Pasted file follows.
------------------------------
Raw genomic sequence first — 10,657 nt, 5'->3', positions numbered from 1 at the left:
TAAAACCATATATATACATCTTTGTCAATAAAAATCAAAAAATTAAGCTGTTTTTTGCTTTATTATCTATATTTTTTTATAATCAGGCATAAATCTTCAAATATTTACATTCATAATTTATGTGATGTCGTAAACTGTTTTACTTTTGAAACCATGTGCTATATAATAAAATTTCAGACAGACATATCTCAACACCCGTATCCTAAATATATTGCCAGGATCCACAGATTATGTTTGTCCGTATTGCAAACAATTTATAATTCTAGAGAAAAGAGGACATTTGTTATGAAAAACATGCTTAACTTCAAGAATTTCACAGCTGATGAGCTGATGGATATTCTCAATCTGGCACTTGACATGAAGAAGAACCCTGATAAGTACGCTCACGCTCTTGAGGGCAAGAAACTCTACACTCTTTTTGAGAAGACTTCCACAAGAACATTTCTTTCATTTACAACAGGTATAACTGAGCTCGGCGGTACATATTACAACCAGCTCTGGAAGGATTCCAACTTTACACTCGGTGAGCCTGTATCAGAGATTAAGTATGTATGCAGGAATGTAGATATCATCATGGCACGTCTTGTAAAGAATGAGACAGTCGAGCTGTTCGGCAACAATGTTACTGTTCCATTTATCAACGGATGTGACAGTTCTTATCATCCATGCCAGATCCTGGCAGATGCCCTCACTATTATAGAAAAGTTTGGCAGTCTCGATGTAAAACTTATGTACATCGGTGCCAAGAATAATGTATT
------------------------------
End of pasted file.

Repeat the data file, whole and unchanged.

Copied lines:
Raw genomic sequence first — 10,657 nt, 5'->3', positions numbered from 1 at the left:
TAAAACCATATATATACATCTTTGTCAATAAAAATCAAAAAATTAAGCTGTTTTTTGCTTTATTATCTATATTTTTTTATAATCAGGCATAAATCTTCAAATATTTACATTCATAATTTATGTGATGTCGTAAACTGTTTTACTTTTGAAACCATGTGCTATATAATAAAATTTCAGACAGACATATCTCAACACCCGTATCCTAAATATATTGCCAGGATCCACAGATTATGTTTGTCCGTATTGCAAACAATTTATAATTCTAGAGAAAAGAGGACATTTGTTATGAAAAACATGCTTAACTTCAAGAATTTCACAGCTGATGAGCTGATGGATATTCTCAATCTGGCACTTGACATGAAGAAGAACCCTGATAAGTACGCTCACGCTCTTGAGGGCAAGAAACTCTACACTCTTTTTGAGAAGACTTCCACAAGAACATTTCTTTCATTTACAACAGGTATAACTGAGCTCGGCGGTACATATTACAACCAGCTCTGGAAGGATTCCAACTTTACACTCGGTGAGCCTGTATCAGAGATTAAGTATGTATGCAGGAATGTAGATATCATCATGGCACGTCTTGTAAAGAATGAGACAGTCGAGCTGTTCGGCAACAATGTTACTGTTCCATTTATCAACGGATGTGACAGTTCTTATCATCCATGCCAGATCCTGGCAGATGCCCTCACTATTATAGAAAAGTTTGGCAGTCTCGATGTAAAACTTATGTACATCGGTGCCAAGAATAATGTATT